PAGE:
Readers will be amazed when they realize that the Other Side can help them in their most trying times. The book describes sixteen such cases that were witnessed by the author. In one of the stories, Corson tells of his deceased father warning him that the intersection he was approaching in his car posed a grave danger to him. Paul responded by putting on the brakes. Forewarned, as he crossed the intersection, he narrowly avoided a head-on collision. Although the two cars sideswiped and spun around, no one was injured.
In another story, Corson describes how a man suddenly appeared one freezing night when his car was stuck on ice and freed it, which saved Corson from suffering hypothermia, at the least. This happened before the advent of cell phones.
These tales take up the first five parts of the book.
The sixth part is a poem that was inspired by Gregg Easterbrook’s article in The Atlantic, “Are We Alone”? which focuses on the SETI (Search for Extraterrestrial Intelligence) project. Easterbrook declared that if we made contact with an extraterrestrial civilization that had met God and was willing to tell us what it had learned, “human society would shake to its foundations.""
The poem describes an imagined encounter between villagers who were star gazing and space travelers from beyond the solar system. Trembling, the villagers asked the aliens, “Tell us of your God”?
The space travelers related how God disclosed itself and how this knowledge led to them becoming more nurturing, loving beings.
The seventh part is comprised of short stories that can inspire us to set higher standards for ourselves. The first tale tells about an island paradise, Efil, where people live in harmony with each other. In time, their civilization sufferers a “mid-life crisis,” in which their civilization teeters on the brink of autocratic rule. The crisis is brought on by the fear we all harbor that can be manipulated by those in power, which all too often serves no good end.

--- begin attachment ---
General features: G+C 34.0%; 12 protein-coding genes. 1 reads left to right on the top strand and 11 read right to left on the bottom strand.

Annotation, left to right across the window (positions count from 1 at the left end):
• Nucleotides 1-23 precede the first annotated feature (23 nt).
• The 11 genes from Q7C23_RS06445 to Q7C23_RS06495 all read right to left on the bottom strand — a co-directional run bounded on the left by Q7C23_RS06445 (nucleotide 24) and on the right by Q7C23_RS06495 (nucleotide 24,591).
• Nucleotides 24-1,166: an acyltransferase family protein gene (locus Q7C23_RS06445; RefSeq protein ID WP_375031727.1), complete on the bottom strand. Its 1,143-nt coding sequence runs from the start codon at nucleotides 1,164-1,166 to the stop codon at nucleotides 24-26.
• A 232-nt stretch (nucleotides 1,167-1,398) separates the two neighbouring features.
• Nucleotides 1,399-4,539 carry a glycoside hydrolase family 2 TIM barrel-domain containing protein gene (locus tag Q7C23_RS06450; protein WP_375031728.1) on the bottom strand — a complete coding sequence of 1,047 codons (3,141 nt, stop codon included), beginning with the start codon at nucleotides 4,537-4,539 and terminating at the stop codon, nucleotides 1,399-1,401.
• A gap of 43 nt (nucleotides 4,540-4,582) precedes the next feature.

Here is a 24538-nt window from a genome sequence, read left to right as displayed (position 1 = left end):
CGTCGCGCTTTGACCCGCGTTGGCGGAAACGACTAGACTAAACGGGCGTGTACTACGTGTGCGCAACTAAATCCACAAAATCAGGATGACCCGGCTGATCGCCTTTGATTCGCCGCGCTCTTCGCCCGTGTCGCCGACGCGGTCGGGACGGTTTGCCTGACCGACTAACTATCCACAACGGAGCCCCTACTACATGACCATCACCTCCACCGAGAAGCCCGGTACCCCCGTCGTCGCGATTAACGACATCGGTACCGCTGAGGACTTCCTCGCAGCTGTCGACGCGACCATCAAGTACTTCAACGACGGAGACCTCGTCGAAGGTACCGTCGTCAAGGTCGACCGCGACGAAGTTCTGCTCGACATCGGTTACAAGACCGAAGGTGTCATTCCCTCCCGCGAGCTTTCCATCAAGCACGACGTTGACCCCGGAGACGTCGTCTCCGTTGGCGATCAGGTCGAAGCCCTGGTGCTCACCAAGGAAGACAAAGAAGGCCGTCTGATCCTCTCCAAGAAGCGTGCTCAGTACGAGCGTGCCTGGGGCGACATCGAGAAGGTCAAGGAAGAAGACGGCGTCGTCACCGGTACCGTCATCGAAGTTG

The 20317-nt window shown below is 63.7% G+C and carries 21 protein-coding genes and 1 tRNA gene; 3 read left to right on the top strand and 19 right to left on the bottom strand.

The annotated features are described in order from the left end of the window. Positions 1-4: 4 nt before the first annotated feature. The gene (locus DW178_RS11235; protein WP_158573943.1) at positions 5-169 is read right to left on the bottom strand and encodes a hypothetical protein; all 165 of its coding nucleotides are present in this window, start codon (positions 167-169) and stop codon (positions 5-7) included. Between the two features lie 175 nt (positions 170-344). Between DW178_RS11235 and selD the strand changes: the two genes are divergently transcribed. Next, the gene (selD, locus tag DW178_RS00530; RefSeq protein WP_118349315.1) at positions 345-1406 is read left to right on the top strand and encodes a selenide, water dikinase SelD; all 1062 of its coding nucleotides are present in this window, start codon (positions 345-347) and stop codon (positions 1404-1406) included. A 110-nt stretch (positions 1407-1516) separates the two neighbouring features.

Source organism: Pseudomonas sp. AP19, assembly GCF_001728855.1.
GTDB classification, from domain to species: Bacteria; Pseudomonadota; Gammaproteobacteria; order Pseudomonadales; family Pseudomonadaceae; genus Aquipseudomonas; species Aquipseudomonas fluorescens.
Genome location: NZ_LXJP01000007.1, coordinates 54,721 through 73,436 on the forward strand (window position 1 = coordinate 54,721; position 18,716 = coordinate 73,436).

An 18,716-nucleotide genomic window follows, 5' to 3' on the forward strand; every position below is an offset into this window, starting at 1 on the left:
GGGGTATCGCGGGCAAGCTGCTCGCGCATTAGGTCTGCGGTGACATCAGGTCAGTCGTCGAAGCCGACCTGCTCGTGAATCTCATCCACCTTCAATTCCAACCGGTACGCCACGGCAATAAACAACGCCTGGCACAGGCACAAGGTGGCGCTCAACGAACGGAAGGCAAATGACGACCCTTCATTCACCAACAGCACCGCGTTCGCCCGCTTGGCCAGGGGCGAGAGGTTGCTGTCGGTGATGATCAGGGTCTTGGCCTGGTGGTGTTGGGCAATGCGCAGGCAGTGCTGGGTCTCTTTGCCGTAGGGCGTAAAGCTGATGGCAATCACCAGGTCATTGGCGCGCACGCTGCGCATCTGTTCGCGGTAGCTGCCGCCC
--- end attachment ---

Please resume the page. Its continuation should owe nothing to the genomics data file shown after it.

Here, when the darkness of tyranny seems inevitable, two betrothed idealists, Jen and Vale, 18 and 19 respectively, set out from their hamlets to enter the unknown to save their island people from acting on their worst impulses. Their goal is to restore their golden loving inner light.
After many harrowing adventures, Jen and Vale returned to address the island people in the grand amphitheater where they enlightened them, restoring their inner light.
The second story draws attention to human greed and the fact that it is destroying their beautiful planet. The central protagonist in this tale is the sentient planet, Kara, which is sterile of life.
One day she sees an object from outer space approaching. When the craft landed on the planet’s surface four upright forms with moving appendages emerged and exchanged unfamiliar sounds between them.
The planet found she could communicate with the visitors by using invisible portals—telepathic gateways—that are common to living things.
During their communication, the planet learned that the space travelers believed that material reality is most important, which led to the planet setting off in a mind journey. In this journey Kara discovered the limits of materiality from which she entered a magnificent new chapter in her life.
Millennia later, after Kara had sparked life in all its diversity, space travelers from Earth arrived. Howerer, unlike the much earlier visitors, they were not seeking knowledge, but rather to plunder Kara and to colonize its inhabitants. This visitation was beamed back to the people on Earth, who, inspired by the Karians response, dramatically changed their ecological approach from exploiting the planet to nurturing and investing in it. This action reversed the warming trend that the people had initiated.
In time, Earth recovered its wondrous splendor.